This season has already seen a number of trades, including some fairly big ones, such as the deal sending Luol Deng to the Cavaliers and the annual Rudy Gay swap. With the trade deadline a couple of weeks away it’s a good time to see who teams should target. These players may be big names or role players, and their presumed availability and contract status have been taken into account. Keep in mind, these are players that buyers should want, not necessarily those that sellers are itching to get rid of.
Pau Gasol | C | Lakers
Before being sidelined by a groin injury that will keep him out for a couple more weeks Gasol had been playing some very strong offense. His per 36 minute numbers – 19 points, 11.5 rebounds, and nearly 4 assists on 47% shooting – look as good or better than they did two years ago, before he was asked to take on an ancillary role behind Kobe Bryant and Dwight Howard. The injury may be some cause for concern, but for a team looking to add some scoring punch and in possession of some expiring contracts to send back it’s probably a worthwhile risk.
The real risk comes on the court, where Gasol can’t defend anyone, and is a liability against almost any NBA offense. His huge contract and the Lakers’ distaste for taking on future salaries make a deal tough as well. A couple of teams have the pieces to make this work though, including Phoenix, who now seems to be looking elsewhere, but may revisit Gasol if other deals don’t come up. Cleveland could also get desperate and bail on their Deng experiment, giving them a quality expiring trade piece. The other option is for a team to offer a player enticing enough for L.A. to pull the trigger on taking in long-term money, but that’s less likely.
Thaddeus Young | PF/SF | 76ers
Young edges out Jeff Green on this list for me because he is a ball-hawk on defense (averaging over 2 steals per game) and he is a bit more efficient from the field. If a team is looking for a better floor spacer Green may be their guy.
Young is a strong combo forward who can score and rebound while swiping the ball on defense. He is a near-perfect bench option for a contender who can offer a ton of flexibility. He is essentially the player that Golden State hoped to get when they moved Harrison Barnes to the bench this season (minus some of the 3-point accuracy). Young also basically never turns the ball over, though he has seen a bit of an increase in his turnover rate this year due to the increased workload.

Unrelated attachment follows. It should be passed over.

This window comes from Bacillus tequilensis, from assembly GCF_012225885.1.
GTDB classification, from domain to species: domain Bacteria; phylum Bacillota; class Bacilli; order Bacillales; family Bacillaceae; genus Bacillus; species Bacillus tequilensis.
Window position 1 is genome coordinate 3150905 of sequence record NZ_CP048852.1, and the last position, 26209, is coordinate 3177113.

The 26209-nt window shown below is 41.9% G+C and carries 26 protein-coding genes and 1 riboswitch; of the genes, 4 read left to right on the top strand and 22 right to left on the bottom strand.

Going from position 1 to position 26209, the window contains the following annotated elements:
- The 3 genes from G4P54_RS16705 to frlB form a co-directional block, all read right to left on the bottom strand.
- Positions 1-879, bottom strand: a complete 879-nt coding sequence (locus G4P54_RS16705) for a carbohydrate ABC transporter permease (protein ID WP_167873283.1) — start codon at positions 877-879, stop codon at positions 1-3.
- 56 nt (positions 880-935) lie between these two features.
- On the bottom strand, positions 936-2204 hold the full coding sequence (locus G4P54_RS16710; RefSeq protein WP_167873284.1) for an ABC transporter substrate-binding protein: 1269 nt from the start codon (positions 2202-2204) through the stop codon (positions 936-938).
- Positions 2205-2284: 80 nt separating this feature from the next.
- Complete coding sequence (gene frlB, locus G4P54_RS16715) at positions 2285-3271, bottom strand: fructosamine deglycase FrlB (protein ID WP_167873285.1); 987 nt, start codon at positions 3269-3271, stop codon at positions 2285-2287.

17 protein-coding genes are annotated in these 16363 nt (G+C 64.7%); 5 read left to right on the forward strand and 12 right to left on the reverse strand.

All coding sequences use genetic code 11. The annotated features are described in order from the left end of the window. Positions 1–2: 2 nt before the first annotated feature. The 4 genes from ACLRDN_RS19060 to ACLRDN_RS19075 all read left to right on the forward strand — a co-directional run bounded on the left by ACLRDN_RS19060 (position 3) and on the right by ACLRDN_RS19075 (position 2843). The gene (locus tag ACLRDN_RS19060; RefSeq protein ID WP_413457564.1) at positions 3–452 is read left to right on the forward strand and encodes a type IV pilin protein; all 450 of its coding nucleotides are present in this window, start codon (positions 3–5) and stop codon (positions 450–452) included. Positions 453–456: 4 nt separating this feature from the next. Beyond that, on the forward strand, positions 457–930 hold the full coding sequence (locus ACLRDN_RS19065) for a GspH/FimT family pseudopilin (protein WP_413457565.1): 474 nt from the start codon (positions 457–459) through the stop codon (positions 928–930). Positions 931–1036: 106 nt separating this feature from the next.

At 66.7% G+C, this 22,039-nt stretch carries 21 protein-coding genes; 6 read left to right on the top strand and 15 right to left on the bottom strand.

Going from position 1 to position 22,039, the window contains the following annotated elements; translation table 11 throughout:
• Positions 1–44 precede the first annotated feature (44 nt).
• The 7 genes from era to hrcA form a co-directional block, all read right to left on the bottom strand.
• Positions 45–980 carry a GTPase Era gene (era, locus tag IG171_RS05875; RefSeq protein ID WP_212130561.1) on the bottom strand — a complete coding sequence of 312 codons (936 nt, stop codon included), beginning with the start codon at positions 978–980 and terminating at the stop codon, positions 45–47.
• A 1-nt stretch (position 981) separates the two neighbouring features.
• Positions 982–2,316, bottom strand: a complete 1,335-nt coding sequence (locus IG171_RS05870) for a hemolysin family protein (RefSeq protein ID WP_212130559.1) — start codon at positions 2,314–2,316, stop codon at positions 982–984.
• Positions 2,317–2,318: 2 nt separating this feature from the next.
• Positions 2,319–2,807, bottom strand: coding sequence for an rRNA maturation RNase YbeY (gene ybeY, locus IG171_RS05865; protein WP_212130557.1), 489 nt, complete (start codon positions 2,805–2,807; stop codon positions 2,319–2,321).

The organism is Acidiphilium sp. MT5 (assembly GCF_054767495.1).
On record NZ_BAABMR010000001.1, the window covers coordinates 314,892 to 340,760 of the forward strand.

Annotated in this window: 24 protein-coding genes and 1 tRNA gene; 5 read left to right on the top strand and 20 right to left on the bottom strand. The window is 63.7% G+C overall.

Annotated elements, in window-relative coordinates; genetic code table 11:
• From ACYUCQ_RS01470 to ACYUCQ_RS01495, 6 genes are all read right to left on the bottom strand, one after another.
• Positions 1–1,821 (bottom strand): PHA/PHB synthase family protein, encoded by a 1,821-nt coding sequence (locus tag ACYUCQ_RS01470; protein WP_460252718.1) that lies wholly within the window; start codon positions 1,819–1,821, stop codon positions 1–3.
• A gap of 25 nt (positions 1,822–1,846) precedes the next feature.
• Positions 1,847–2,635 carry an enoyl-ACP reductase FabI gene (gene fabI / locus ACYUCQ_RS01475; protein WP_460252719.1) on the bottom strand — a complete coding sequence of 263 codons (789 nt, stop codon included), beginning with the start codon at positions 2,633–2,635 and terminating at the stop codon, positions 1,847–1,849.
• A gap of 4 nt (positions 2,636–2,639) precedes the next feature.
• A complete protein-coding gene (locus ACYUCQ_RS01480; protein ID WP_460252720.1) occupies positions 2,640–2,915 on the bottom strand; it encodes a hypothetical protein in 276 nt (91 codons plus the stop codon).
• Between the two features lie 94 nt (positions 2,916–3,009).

His contract runs for two more seasons with an ETO on the third, which may make some teams wary, but his skills could help a team in need of depth, like Portland, strengthen its bench. The most intriguing option might be Indiana, who could trade Danny Granger (and his expiring contract) for Young and another player (such as Lavoy Allen). The Pacers would likely balk at the long-term cap implications (they would be hard-pressed to keep Lance Stephenson after completing such a trade and would be in the luxury tax next season), but they would be absolutely loaded this season and would have another big wing to throw at LeBron James in a playoff series.
C.J. Miles | SG/SF | Cavaliers
The Cavs have been a mess this season, and they traded for Deng in an attempt to right the ship at a position of need. Unfortunately for them there wasn’t as big of a hole there as expected thanks to Miles’ strong play. Miles is what he is – a backup who can play both wing spots and provide shooting and scoring. There are definitely teams that could use that.
He is still seeing playing time with Deng in town, but Cleveland would be wise to try to grab a 2nd round pick for him now. They aren’t going anywhere and his favorable contract, which is expiring and pays a little over $2 million, could attract a buyer willing to spend a pick to get immediate help with a wing shooter.
Beno Udrih | PG | Knicks
Udrih seemed like a great fit for the Knicks before the season, but then again a lot of things seemed better for the Knicks before the season. Working on a one-year, minimum-level deal, Udrih is probably available for anything a team is willing to scrape together at this point. He hasn’t seen significant playing time in a month because Mike Woodson doesn’t want to play him. A team with a need for a solid backup point guard would do well for themselves by trading another expiring or a late pick to acquire his services. He can still handle the backup role and is a decent shooter. His size also helps because he can play shooting guard as well, allowing him to fit with other point guards in bench units.